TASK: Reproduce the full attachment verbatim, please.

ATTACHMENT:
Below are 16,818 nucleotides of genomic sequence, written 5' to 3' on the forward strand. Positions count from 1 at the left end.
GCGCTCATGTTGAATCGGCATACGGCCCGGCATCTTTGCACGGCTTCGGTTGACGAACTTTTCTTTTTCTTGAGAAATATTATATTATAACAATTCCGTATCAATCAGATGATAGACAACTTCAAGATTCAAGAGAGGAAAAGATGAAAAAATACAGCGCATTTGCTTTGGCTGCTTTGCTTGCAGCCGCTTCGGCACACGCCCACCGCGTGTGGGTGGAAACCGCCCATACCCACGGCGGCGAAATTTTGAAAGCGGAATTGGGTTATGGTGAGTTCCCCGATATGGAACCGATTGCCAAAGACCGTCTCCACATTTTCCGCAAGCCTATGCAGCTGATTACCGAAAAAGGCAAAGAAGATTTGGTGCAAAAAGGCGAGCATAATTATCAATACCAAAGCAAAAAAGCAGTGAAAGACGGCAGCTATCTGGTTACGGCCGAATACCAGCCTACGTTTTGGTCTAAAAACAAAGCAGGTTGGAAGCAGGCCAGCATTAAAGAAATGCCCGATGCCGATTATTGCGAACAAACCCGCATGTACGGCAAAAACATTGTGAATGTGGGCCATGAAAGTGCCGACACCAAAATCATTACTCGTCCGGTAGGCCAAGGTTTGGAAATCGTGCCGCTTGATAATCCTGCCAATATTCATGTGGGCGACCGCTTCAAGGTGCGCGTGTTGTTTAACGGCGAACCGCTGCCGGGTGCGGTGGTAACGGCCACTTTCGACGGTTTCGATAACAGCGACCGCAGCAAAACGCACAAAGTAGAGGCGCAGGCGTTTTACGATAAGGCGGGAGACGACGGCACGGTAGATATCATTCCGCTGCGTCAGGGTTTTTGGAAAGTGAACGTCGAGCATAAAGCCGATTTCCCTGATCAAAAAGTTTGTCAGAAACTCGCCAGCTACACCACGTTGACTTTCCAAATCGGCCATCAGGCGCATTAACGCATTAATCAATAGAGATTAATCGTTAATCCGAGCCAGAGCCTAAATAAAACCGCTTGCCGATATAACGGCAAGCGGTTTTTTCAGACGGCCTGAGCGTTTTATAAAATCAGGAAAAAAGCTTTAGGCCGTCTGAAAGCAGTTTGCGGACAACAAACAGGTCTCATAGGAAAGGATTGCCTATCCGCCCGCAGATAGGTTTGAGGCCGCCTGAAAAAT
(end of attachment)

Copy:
Below are 16,818 nucleotides of genomic sequence, written 5' to 3' on the forward strand. Positions count from 1 at the left end.
GCGCTCATGTTGAATCGGCATACGGCCCGGCATCTTTGCACGGCTTCGGTTGACGAACTTTTCTTTTTCTTGAGAAATATTATATTATAACAATTCCGTATCAATCAGATGATAGACAACTTCAAGATTCAAGAGAGGAAAAGATGAAAAAATACAGCGCATTTGCTTTGGCTGCTTTGCTTGCAGCCGCTTCGGCACACGCCCACCGCGTGTGGGTGGAAACCGCCCATACCCACGGCGGCGAAATTTTGAAAGCGGAATTGGGTTATGGTGAGTTCCCCGATATGGAACCGATTGCCAAAGACCGTCTCCACATTTTCCGCAAGCCTATGCAGCTGATTACCGAAAAAGGCAAAGAAGATTTGGTGCAAAAAGGCGAGCATAATTATCAATACCAAAGCAAAAAAGCAGTGAAAGACGGCAGCTATCTGGTTACGGCCGAATACCAGCCTACGTTTTGGTCTAAAAACAAAGCAGGTTGGAAGCAGGCCAGCATTAAAGAAATGCCCGATGCCGATTATTGCGAACAAACCCGCATGTACGGCAAAAACATTGTGAATGTGGGCCATGAAAGTGCCGACACCAAAATCATTACTCGTCCGGTAGGCCAAGGTTTGGAAATCGTGCCGCTTGATAATCCTGCCAATATTCATGTGGGCGACCGCTTCAAGGTGCGCGTGTTGTTTAACGGCGAACCGCTGCCGGGTGCGGTGGTAACGGCCACTTTCGACGGTTTCGATAACAGCGACCGCAGCAAAACGCACAAAGTAGAGGCGCAGGCGTTTTACGATAAGGCGGGAGACGACGGCACGGTAGATATCATTCCGCTGCGTCAGGGTTTTTGGAAAGTGAACGTCGAGCATAAAGCCGATTTCCCTGATCAAAAAGTTTGTCAGAAACTCGCCAGCTACACCACGTTGACTTTCCAAATCGGCCATCAGGCGCATTAACGCATTAATCAATAGAGATTAATCGTTAATCCGAGCCAGAGCCTAAATAAAACCGCTTGCCGATATAACGGCAAGCGGTTTTTTCAGACGGCCTGAGCGTTTTATAAAATCAGGAAAAAAGCTTTAGGCCGTCTGAAAGCAGTTTGCGGACAACAAACAGGTCTCATAGGAAAGGATTGCCTATCCGCCCGCAGATAGGTTTGAGGCCGCCTGAAAAAT